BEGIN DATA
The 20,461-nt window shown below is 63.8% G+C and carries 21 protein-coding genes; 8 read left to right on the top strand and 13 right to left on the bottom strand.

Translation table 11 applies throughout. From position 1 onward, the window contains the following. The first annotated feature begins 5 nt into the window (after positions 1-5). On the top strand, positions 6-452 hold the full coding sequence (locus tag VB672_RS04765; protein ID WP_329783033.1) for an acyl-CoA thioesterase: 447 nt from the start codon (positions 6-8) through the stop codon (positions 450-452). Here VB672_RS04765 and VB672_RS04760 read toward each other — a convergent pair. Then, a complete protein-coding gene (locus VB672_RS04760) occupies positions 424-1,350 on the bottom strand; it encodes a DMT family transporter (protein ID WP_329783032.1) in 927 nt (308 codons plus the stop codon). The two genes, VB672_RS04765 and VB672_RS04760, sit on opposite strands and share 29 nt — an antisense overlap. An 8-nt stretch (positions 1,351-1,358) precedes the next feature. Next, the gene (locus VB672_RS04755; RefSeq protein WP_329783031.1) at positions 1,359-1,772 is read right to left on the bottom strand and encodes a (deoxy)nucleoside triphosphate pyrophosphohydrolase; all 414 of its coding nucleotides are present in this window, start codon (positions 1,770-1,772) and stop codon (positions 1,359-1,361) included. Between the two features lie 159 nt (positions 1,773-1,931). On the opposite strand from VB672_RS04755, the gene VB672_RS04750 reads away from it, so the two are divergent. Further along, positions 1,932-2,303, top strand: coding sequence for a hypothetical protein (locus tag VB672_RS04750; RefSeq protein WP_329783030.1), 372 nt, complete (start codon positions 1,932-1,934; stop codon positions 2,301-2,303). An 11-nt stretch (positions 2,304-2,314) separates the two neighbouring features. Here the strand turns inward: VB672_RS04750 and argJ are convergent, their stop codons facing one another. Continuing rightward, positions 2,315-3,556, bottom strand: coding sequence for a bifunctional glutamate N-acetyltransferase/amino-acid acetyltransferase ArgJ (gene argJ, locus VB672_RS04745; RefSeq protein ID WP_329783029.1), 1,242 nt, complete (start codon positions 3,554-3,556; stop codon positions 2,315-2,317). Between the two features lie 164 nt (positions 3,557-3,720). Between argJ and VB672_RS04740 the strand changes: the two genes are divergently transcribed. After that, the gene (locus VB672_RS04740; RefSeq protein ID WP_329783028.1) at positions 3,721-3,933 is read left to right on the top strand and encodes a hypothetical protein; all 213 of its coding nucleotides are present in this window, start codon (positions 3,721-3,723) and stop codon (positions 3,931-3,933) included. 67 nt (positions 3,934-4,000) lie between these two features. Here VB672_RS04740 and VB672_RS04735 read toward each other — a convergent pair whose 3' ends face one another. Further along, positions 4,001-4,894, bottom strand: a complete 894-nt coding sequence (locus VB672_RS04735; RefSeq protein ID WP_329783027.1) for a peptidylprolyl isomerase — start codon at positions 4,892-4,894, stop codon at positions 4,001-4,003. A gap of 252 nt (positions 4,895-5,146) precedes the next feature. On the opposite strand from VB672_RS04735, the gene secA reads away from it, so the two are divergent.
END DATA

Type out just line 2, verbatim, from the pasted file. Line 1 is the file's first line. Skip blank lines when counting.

Translation table 11 applies throughout. From position 1 onward, the window contains the following. The first annotated feature begins 5 nt into the window (after positions 1-5). On the top strand, positions 6-452 hold the full coding sequence (locus tag VB672_RS04765; protein ID WP_329783033.1) for an acyl-CoA thioesterase: 447 nt from the start codon (positions 6-8) through the stop codon (positions 450-452). Here VB672_RS04765 and VB672_RS04760 read toward each other — a convergent pair. Then, a complete protein-coding gene (locus VB672_RS04760) occupies positions 424-1,350 on the bottom strand; it encodes a DMT family transporter (protein ID WP_329783032.1) in 927 nt (308 codons plus the stop codon). The two genes, VB672_RS04765 and VB672_RS04760, sit on opposite strands and share 29 nt — an antisense overlap. An 8-nt stretch (positions 1,351-1,358) precedes the next feature. Next, the gene (locus VB672_RS04755; RefSeq protein WP_329783031.1) at positions 1,359-1,772 is read right to left on the bottom strand and encodes a (deoxy)nucleoside triphosphate pyrophosphohydrolase; all 414 of its coding nucleotides are present in this window, start codon (positions 1,770-1,772) and stop codon (positions 1,359-1,361) included. Between the two features lie 159 nt (positions 1,773-1,931). On the opposite strand from VB672_RS04755, the gene VB672_RS04750 reads away from it, so the two are divergent. Further along, positions 1,932-2,303, top strand: coding sequence for a hypothetical protein (locus tag VB672_RS04750; RefSeq protein WP_329783030.1), 372 nt, complete (start codon positions 1,932-1,934; stop codon positions 2,301-2,303). An 11-nt stretch (positions 2,304-2,314) separates the two neighbouring features. Here the strand turns inward: VB672_RS04750 and argJ are convergent, their stop codons facing one another. Continuing rightward, positions 2,315-3,556, bottom strand: coding sequence for a bifunctional glutamate N-acetyltransferase/amino-acid acetyltransferase ArgJ (gene argJ, locus VB672_RS04745; RefSeq protein ID WP_329783029.1), 1,242 nt, complete (start codon positions 3,554-3,556; stop codon positions 2,315-2,317). Between the two features lie 164 nt (positions 3,557-3,720). Between argJ and VB672_RS04740 the strand changes: the two genes are divergently transcribed. After that, the gene (locus VB672_RS04740; RefSeq protein ID WP_329783028.1) at positions 3,721-3,933 is read left to right on the top strand and encodes a hypothetical protein; all 213 of its coding nucleotides are present in this window, start codon (positions 3,721-3,723) and stop codon (positions 3,931-3,933) included. 67 nt (positions 3,934-4,000) lie between these two features. Here VB672_RS04740 and VB672_RS04735 read toward each other — a convergent pair whose 3' ends face one another. Further along, positions 4,001-4,894, bottom strand: a complete 894-nt coding sequence (locus VB672_RS04735; RefSeq protein ID WP_329783027.1) for a peptidylprolyl isomerase — start codon at positions 4,892-4,894, stop codon at positions 4,001-4,003. A gap of 252 nt (positions 4,895-5,146) precedes the next feature. On the opposite strand from VB672_RS04735, the gene secA reads away from it, so the two are divergent.